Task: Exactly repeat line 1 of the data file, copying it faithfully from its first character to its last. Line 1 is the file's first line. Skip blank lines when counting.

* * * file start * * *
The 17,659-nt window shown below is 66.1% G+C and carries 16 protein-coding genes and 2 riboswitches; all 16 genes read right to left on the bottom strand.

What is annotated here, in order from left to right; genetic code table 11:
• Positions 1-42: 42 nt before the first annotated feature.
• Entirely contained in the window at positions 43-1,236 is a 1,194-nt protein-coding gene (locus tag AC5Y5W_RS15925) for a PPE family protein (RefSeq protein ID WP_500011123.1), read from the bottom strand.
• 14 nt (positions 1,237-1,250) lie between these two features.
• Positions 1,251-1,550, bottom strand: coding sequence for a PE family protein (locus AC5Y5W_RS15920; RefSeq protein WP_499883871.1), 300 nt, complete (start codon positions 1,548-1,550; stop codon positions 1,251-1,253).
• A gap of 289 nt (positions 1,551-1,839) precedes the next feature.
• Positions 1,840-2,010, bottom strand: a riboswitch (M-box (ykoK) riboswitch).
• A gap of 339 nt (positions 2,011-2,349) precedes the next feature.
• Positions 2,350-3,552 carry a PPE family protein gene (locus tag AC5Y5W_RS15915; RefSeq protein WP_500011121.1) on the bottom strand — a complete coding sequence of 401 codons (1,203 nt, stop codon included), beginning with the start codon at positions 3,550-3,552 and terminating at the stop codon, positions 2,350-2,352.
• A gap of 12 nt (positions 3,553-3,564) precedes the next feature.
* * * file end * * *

The 17,659-nt window shown below is 66.1% G+C and carries 16 protein-coding genes and 2 riboswitches; all 16 genes read right to left on the bottom strand.